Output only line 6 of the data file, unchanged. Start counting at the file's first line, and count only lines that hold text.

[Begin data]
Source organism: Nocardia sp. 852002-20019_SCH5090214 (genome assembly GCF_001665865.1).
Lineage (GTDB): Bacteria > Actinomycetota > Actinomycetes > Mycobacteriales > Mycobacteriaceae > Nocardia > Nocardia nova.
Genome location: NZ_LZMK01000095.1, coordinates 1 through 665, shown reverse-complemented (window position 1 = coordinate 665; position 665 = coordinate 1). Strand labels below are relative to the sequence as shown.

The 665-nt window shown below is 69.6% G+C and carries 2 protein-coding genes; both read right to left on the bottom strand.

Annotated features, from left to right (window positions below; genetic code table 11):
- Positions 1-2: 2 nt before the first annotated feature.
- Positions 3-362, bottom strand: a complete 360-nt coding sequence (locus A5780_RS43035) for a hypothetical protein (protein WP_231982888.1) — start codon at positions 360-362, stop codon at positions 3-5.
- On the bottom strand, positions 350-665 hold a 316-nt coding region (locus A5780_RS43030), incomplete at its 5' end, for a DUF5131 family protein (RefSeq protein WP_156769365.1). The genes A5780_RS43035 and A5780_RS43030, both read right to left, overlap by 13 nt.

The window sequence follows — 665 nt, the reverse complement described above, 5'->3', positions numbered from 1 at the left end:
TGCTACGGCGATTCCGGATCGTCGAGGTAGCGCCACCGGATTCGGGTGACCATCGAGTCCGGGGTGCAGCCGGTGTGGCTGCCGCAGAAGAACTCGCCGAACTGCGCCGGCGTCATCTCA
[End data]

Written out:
- Positions 1-2: 2 nt before the first annotated feature.